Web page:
Learning opportunities can come unexpectedly. Yesterday morning I walked past the staff room and out came one of our classroom teachers with an ashen look on her face. It turns out that she had made a Valentine’s cookie for every student in the class with the plan to decorate them together. However, she made the mistake of leaving the dish of cookies on the staff room table for a full 30 minutes. When she went back to grab the cookies, half of them were gone…let’s face it, we often share our homemade treats with each other so you really can’t leave food hanging around.
So, like any good teacher, she posed the problem to her students. This teacher proposed that she bake more cookies for Monday and then the class can have two Valentine’s Days. Great idea, right? It would keep the kids from being disappointed and they surely wouldn’t whine about that solution. Much to this teacher’s delight, the proposal from the students had nothing to do with replacing the treats. Instead the class decided to take the ten remaining cookies, decorate them, and give them to adults in the building that don’t usually receive goodies. No whiners in this classroom – only kids who found more delight in “paying it forward”. In fact, three of the boys in this class made me a cookie in appreciation of my playing football with them during recess. Word spread quickly of this adventure through Harold Martin. Not surprisingly, another classroom invited our cookie class to their Valentine Ice Cream Social to show appreciation. Again…”paying it forward”.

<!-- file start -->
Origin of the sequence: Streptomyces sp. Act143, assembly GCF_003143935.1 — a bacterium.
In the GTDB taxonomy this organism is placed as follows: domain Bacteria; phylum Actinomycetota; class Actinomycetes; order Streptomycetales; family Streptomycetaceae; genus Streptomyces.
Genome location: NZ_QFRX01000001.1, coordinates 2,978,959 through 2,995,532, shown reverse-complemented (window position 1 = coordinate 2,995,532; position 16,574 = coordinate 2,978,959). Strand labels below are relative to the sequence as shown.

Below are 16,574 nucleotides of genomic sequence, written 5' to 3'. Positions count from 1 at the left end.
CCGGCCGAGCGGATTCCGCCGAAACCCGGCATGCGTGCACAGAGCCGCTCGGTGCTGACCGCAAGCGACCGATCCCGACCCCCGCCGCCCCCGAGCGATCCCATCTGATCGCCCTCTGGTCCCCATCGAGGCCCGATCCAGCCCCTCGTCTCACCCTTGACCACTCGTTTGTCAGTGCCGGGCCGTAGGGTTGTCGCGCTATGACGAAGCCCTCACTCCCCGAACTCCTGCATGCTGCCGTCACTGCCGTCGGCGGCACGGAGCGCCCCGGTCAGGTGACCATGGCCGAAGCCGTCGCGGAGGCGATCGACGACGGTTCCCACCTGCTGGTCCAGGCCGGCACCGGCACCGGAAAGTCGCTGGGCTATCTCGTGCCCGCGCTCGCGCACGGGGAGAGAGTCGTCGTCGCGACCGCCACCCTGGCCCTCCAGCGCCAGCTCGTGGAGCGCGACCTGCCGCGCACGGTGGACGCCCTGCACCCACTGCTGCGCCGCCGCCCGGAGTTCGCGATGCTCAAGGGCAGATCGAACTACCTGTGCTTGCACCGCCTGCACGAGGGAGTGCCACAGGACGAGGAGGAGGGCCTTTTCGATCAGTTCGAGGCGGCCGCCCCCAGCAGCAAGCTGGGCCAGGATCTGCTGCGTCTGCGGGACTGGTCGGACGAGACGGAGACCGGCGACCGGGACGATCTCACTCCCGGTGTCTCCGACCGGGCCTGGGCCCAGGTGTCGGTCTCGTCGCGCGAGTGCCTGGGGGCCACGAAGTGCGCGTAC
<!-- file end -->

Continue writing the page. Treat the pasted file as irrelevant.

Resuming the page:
The moral of the story? First, it’s clear that this teacher has developed a responsive, caring classroom full of students who trust each other and their teacher. We adults know the joy of giving but we don’t think of eight year olds having the same consciousness. Second, it’s obvious that the children’s parents have done a great job raising caring boys and girls. Third, we see in action a principle that is true for any human being within any institution: when there is a shift in power, great things can happen. The teacher didn’t lead the charge for this initiative. Yes, she created the conditions for the students’ selfless actions and modeled the behavior throughout the year. But, the students felt empowered to act and change the world instead of moaning about their loss of cookies.
I hope your Valentine’s Day was just as memorable.